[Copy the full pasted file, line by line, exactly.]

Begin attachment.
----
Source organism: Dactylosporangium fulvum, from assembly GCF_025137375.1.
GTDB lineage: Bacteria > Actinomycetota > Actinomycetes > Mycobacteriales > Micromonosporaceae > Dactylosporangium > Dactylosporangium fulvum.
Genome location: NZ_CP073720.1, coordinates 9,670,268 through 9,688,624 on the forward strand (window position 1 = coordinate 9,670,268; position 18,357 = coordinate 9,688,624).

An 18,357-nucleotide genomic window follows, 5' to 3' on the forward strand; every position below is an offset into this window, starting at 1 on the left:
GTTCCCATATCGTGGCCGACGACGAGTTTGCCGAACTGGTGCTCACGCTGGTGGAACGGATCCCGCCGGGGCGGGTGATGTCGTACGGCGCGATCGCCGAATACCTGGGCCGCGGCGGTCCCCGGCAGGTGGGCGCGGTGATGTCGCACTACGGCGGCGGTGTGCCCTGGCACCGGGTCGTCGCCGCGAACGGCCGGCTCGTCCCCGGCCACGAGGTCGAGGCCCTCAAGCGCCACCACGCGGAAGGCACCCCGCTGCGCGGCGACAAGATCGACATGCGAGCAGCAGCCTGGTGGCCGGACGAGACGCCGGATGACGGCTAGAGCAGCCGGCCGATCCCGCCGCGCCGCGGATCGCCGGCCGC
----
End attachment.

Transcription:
Source organism: Dactylosporangium fulvum, from assembly GCF_025137375.1.
GTDB lineage: Bacteria > Actinomycetota > Actinomycetes > Mycobacteriales > Micromonosporaceae > Dactylosporangium > Dactylosporangium fulvum.
Genome location: NZ_CP073720.1, coordinates 9,670,268 through 9,688,624 on the forward strand (window position 1 = coordinate 9,670,268; position 18,357 = coordinate 9,688,624).

An 18,357-nucleotide genomic window follows, 5' to 3' on the forward strand; every position below is an offset into this window, starting at 1 on the left:
GTTCCCATATCGTGGCCGACGACGAGTTTGCCGAACTGGTGCTCACGCTGGTGGAACGGATCCCGCCGGGGCGGGTGATGTCGTACGGCGCGATCGCCGAATACCTGGGCCGCGGCGGTCCCCGGCAGGTGGGCGCGGTGATGTCGCACTACGGCGGCGGTGTGCCCTGGCACCGGGTCGTCGCCGCGAACGGCCGGCTCGTCCCCGGCCACGAGGTCGAGGCCCTCAAGCGCCACCACGCGGAAGGCACCCCGCTGCGCGGCGACAAGATCGACATGCGAGCAGCAGCCTGGTGGCCGGACGAGACGCCGGATGACGGCTAGAGCAGCCGGCCGATCCCGCCGCGCCGCGGATCGCCGGCCGC